Review: The Storied Life of A. J. Fikry

The Storied Life of A. J. Fikry
The Storied Life of A. J. Fikry by Gabrielle Zevin
My rating: 5 of 5 stars

Thanks to author Gabrielle Zevin, I now need a box of tissues and some Turkish delight. Her story about the “persnickety little bookstore and the particular breed that runs them” has me all tied up in emotion. That’s a good thing. (As for the Turkish delight, Fikry and I are waiting on Narnia’s White Witch to share her recipe.)

“A town isn’t a town without a bookstore.” And so goes Zevin’s nod to books (in this case a loving reference to Neil Gaiman’s American Gods) and the small-town, cozy bookstores that are a home to those books. THE STORIED LIFE OF A.J. FIKRY is a long-form love letter for people that, in the words of Fikry, “desire to connect”, realizing that “we connect through the stories we read and share.” Yes, it is about love: love of books, love of bookstores, and love for one another.

Zevin’s character A.J. Fikry is the owner of Island Books, where “No Man is an Island; Every Book is a World.” The book begins with Fikry’s journal comments about Dahl’s JAMES AND GIANT PEACH, which serves as a transition into each new chapter. Fikry is particular about the books he loves (aren’t we all?). Amelia, as the new book rep from Knightley Press, enters the scene in time to meet Fikry tied-up in loneliness and despair after the loss of his wife. The catalyst of change for Fikry, and his reception of Amelia, is the theft of his original Poe book and a special surprise left in his store. However, if you look at the cover of this book, you may guess what that surprising catalyst may be.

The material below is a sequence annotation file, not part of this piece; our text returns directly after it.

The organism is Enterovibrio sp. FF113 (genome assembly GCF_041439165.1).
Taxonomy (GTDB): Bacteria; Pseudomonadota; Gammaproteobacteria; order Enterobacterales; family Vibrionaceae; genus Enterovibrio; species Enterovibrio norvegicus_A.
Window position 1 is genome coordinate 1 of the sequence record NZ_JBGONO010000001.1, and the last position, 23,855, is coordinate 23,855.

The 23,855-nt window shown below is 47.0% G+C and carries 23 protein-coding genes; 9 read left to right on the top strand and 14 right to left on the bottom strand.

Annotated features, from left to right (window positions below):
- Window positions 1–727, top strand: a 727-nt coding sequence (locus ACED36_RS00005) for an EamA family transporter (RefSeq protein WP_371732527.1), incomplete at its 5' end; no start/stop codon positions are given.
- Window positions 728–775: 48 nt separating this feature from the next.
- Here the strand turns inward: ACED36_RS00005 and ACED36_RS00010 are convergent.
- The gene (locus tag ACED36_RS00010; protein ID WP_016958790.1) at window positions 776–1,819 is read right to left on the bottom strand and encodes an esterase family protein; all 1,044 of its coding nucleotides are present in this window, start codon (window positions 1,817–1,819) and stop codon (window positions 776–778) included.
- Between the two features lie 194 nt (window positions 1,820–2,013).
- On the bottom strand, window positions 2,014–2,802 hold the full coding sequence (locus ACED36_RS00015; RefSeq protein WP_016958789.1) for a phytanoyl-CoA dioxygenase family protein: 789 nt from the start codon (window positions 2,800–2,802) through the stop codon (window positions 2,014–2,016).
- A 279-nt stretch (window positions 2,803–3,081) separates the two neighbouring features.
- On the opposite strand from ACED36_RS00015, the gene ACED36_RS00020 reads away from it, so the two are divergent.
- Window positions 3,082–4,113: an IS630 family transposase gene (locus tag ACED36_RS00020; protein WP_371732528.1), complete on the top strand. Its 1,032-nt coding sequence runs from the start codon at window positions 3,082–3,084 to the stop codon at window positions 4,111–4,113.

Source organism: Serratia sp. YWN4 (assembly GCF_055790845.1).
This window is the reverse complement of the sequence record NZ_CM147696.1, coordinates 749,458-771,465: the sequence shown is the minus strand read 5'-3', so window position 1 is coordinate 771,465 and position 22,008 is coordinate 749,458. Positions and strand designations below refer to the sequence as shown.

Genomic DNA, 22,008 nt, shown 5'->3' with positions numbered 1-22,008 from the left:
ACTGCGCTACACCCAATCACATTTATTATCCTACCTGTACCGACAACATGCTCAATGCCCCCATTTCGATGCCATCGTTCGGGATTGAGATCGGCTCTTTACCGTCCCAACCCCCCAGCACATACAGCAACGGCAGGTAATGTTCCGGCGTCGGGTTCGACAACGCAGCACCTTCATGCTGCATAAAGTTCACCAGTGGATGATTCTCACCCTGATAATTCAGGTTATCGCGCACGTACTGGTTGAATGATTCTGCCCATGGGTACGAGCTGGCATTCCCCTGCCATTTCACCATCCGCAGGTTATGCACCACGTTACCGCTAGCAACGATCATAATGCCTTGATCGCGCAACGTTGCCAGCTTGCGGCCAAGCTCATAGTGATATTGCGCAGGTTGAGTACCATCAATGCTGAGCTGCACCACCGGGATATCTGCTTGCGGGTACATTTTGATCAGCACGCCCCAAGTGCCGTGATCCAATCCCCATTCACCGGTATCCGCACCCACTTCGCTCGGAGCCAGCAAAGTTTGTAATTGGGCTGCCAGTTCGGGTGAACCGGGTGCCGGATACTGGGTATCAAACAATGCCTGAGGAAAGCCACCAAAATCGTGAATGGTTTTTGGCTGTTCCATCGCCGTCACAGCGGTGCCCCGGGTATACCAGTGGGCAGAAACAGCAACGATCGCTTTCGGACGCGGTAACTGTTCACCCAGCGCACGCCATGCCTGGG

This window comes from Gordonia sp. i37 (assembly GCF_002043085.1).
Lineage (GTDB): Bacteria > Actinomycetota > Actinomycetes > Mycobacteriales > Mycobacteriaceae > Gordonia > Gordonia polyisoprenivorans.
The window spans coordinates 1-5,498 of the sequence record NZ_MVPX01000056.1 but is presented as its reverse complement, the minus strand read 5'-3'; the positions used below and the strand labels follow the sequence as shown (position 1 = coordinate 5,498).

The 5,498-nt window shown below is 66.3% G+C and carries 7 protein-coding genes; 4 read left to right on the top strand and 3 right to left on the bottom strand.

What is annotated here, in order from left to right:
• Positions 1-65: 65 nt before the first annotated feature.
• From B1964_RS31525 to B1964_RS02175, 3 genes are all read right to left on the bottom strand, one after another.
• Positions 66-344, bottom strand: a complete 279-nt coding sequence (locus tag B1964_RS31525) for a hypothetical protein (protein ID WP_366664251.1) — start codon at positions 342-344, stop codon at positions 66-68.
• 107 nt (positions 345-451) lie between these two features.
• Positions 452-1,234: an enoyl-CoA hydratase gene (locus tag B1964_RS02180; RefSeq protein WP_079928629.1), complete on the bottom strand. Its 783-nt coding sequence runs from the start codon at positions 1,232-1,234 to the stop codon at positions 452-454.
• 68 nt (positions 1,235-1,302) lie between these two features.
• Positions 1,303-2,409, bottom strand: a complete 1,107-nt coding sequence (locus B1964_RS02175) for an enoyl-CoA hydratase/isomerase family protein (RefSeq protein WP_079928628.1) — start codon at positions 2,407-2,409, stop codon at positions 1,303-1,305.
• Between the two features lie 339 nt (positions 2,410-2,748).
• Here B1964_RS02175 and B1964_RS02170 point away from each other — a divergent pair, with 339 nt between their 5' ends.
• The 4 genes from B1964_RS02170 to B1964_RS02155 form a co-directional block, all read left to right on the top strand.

Books and character: that’s what drives this story. Fikry says, “People tell boring lies about politics, God, and love. You know everything you need to know about a person from the answer to the question, ‘What is your favorite book?’” In every inch of THE STORIED LIFE, characters are defined by the books they read. As characters develop, so do their books. Even Fikry, who seems to have read everything, opens up to new authors and genres, eventually relenting to admit, “everything new is not worse than everything old.” I won’t spoil it beyond that.

The highest compliment Fikry can pay a book is: “Every word the right one and exactly where it should be.” I can’t say that about THE STORIED LIFE; I have one complaint: it should be longer. But isn’t that a compliment? In this case, major plot points emerged or characters would form alliances without much build-up. This may be my fault for just reading Donna Tartt’s THE GOLDFINCH, but I would have liked more build-up. And, for what the book lacks in surprising plot twists, it more than makes up for it charm.

In the end, THE STORIED LIFE OF A.J. FIKRY has been a pleasure to read; it gladdens the heart and warms the soul. If you loved The Fantastic Flying Books of Mr. Morris Lessmore and want a novel with the same sentiment, this is it. I would highly recommend this to any book lover: reader, teacher, seller…you.

As a side note: I appreciate the inside witty humor about celebrity author blurbs on book covers being known as “the blood diamonds of the book industry”, and that “show, don’t tell” is “a complete crock of s***”.

Thanks to Algonquin Books for sending this book to me for review. It’s a keeper.

View this book and its other reviews on Amazon: The Storied Life of A. J. Fikry



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